Once you’ve developed a good set of thumbnails that interest you, you’re ready to take the next step. Paper mockups are slightly higher-quality (although still fairly rough in comparison to the end product), rapidly rendered representations of your major design decisions.
They allow you to explore page layout and arrangement as well as more aesthetically driven issues such as color palettes.
They are much larger than thumbnails (usually at least 8 x 10 inches and often larger) and are drawn in dimensions closer to the final design. This gives you a more realistic understanding of the limits of the page size and allows you more room to perform semidetailed investigations of the design space.
Thumbnail sketches are small, rapidly rendered sketches used to develop a broad spectrum of design ideas. Thumbnail sketches are typically used at the earliest stage of design, often before the requirements have been finalized.
The key to developing thumbnail sketches is quickness. Each sketch should only take 15 to 20 seconds.
This way, you can generate a lot of thumbnails in a very short time. You might wonder, What is the use of developing a bunch of quickly rendered sketches of designs that may never be used? Quite simply: idea generation.
Prototypes and mockups can vary from every coarse-grained, fuzzy layouts of the general page requirements done on paper (low-fidelity), to fine-grained, highly elaborate, and polished digital versions of the web site (high-fidelity).
This range provides the designer with levels of refinement useful for testing and exploring varying details of a given design. For instance, early paper mockups may be used to gather feedback on the basic functionality or visual layout in a quick and efficient way.
In contrast, fine-grained prototyping methods may be used to gather detailed information on the processes involved in traversing several pages, or a subset of tasks.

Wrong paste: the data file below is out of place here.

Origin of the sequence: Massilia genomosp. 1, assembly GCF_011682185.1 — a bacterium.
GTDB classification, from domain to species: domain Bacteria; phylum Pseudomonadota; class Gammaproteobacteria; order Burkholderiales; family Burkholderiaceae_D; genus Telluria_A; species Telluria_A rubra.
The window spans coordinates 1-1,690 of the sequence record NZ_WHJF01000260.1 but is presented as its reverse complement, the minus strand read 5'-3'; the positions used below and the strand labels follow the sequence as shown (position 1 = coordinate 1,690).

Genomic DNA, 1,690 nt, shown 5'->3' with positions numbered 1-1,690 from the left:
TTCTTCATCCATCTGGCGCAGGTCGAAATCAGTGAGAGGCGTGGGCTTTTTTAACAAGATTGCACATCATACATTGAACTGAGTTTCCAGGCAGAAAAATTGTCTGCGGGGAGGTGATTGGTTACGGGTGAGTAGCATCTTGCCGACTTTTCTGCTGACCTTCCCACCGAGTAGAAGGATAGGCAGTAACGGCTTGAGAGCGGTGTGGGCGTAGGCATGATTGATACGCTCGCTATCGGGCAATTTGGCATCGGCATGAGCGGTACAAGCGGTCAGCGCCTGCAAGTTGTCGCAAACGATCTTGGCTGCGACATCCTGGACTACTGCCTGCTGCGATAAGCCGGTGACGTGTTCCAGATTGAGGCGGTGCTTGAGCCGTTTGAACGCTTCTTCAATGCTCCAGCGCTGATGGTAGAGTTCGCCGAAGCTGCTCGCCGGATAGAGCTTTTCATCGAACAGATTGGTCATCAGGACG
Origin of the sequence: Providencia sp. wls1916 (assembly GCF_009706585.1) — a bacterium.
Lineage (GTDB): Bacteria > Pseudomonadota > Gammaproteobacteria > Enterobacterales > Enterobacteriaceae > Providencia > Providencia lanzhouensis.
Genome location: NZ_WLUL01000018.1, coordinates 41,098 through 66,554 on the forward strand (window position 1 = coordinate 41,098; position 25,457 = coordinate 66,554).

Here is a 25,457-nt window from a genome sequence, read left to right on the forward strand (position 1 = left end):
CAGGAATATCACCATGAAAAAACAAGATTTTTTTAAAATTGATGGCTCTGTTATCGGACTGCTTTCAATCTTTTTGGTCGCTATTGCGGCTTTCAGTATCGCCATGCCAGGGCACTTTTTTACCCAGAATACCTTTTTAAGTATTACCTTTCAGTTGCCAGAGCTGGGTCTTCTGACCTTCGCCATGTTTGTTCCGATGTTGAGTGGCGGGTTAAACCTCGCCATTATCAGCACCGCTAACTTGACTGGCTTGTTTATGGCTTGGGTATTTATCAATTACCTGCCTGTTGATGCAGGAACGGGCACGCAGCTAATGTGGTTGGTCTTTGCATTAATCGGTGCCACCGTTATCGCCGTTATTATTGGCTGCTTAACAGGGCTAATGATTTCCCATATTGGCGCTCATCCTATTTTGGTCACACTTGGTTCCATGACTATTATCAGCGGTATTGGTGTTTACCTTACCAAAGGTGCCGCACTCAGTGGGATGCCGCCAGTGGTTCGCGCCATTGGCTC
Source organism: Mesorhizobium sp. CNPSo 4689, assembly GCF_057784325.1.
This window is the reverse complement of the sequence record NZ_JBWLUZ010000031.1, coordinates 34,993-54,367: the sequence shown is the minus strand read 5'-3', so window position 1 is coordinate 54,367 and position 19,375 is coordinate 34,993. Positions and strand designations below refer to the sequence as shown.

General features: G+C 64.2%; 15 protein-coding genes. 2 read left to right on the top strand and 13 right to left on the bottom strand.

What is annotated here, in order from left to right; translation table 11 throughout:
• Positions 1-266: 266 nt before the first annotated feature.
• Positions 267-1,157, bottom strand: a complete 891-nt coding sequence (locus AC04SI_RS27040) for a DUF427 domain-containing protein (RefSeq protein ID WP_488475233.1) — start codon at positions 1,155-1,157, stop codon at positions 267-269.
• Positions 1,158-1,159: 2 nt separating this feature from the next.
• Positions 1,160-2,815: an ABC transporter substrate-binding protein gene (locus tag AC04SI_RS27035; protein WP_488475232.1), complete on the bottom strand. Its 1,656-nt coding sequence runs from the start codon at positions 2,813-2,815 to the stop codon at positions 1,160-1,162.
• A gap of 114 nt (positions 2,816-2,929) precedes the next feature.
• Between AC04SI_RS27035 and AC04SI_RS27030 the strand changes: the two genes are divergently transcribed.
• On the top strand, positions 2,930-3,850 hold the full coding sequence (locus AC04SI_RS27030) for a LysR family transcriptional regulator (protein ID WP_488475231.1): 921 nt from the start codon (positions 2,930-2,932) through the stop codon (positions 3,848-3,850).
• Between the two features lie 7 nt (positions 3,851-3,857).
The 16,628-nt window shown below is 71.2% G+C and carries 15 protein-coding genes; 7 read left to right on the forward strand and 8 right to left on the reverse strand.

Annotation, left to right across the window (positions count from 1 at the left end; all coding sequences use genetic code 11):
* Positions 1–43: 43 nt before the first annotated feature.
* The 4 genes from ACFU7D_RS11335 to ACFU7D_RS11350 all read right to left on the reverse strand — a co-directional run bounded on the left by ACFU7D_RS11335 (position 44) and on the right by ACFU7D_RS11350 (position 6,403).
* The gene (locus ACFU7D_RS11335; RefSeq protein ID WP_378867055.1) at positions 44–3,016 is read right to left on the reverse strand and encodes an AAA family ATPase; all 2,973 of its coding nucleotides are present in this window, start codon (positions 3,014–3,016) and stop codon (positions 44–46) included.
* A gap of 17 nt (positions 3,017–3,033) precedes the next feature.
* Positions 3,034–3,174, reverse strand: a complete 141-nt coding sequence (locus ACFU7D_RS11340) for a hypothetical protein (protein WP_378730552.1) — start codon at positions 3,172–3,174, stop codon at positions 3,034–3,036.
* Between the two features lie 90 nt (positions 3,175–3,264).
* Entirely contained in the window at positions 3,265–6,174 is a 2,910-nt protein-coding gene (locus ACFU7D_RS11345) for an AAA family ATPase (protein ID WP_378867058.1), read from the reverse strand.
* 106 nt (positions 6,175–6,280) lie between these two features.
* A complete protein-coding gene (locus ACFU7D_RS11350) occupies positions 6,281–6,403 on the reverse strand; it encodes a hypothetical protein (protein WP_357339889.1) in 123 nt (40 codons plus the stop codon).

The web designer’s goal is to create a site that seamlessly integrates strong and effective visuals, clear and intuitive navigation, and exciting and useful content. All of this can be achieved through a set of well-integrated mockup and prototyping processes.
A successful approach to mockups and prototype can yield great benefits including getting everyone involved, exploring and defining the design space, and providing for early user testing, as well as cutting costs, reducing errors, and improving quality.
Get Everyone Involved
Designs and abstract ideas are difficult to talk about without tangible artifacts to represent the ideas. Concrete examples are useful for getting everyone involved and on the same page.
Quite simply, when graphics and layouts become cluttered or misaligned they unintentionally create complexity and additional visual features within the display.
Instead of providing structural support for the information and facilitating the users’ creation of mental model of the site, these problem become attention grabbing, competing with intentionally designed element in unpredictable ways.
From an efficiency standpoint, these additional features increase the time it takes a user to parse the screen.
In addition, they increase the probability that user will not be able to find the information they are seeking or will become confused. At the very least, they will make the display look excessively cluttered and unprofessional.